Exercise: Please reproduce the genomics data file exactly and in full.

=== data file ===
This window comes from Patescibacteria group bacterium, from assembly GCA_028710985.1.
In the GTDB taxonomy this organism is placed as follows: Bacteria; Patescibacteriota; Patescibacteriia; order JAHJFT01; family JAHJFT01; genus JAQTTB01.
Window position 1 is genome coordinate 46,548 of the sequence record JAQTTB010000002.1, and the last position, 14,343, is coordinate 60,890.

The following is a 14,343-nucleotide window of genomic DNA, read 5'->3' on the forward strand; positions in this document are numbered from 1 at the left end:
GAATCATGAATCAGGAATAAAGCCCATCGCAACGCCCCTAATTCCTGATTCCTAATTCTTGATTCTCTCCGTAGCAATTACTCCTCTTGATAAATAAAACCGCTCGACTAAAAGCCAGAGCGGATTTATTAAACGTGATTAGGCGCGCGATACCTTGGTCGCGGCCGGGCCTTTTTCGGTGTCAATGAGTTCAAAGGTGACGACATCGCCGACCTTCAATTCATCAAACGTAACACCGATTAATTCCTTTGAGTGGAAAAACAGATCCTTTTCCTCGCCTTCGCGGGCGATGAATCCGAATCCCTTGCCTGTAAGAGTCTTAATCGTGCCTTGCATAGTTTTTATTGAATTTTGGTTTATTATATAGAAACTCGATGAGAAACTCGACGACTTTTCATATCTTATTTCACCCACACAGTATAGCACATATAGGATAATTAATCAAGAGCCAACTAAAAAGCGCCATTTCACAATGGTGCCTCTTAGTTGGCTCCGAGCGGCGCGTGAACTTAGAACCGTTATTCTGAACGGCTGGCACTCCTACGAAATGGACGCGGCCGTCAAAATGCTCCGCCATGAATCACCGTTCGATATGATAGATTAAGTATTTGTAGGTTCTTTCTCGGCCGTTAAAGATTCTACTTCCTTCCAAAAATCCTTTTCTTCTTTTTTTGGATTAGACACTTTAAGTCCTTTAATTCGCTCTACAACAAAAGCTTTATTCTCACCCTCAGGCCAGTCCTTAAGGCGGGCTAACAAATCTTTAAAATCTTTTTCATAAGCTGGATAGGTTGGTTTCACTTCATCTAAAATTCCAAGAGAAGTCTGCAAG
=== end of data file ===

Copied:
This window comes from Patescibacteria group bacterium, from assembly GCA_028710985.1.
In the GTDB taxonomy this organism is placed as follows: Bacteria; Patescibacteriota; Patescibacteriia; order JAHJFT01; family JAHJFT01; genus JAQTTB01.
Window position 1 is genome coordinate 46,548 of the sequence record JAQTTB010000002.1, and the last position, 14,343, is coordinate 60,890.

The following is a 14,343-nucleotide window of genomic DNA, read 5'->3' on the forward strand; positions in this document are numbered from 1 at the left end:
GAATCATGAATCAGGAATAAAGCCCATCGCAACGCCCCTAATTCCTGATTCCTAATTCTTGATTCTCTCCGTAGCAATTACTCCTCTTGATAAATAAAACCGCTCGACTAAAAGCCAGAGCGGATTTATTAAACGTGATTAGGCGCGCGATACCTTGGTCGCGGCCGGGCCTTTTTCGGTGTCAATGAGTTCAAAGGTGACGACATCGCCGACCTTCAATTCATCAAACGTAACACCGATTAATTCCTTTGAGTGGAAAAACAGATCCTTTTCCTCGCCTTCGCGGGCGATGAATCCGAATCCCTTGCCTGTAAGAGTCTTAATCGTGCCTTGCATAGTTTTTATTGAATTTTGGTTTATTATATAGAAACTCGATGAGAAACTCGACGACTTTTCATATCTTATTTCACCCACACAGTATAGCACATATAGGATAATTAATCAAGAGCCAACTAAAAAGCGCCATTTCACAATGGTGCCTCTTAGTTGGCTCCGAGCGGCGCGTGAACTTAGAACCGTTATTCTGAACGGCTGGCACTCCTACGAAATGGACGCGGCCGTCAAAATGCTCCGCCATGAATCACCGTTCGATATGATAGATTAAGTATTTGTAGGTTCTTTCTCGGCCGTTAAAGATTCTACTTCCTTCCAAAAATCCTTTTCTTCTTTTTTTGGATTAGACACTTTAAGTCCTTTAATTCGCTCTACAACAAAAGCTTTATTCTCACCCTCAGGCCAGTCCTTAAGGCGGGCTAACAAATCTTTAAAATCTTTTTCATAAGCTGGATAGGTTGGTTTCACTTCATCTAAAATTCCAAGAGAAGTCTGCAAG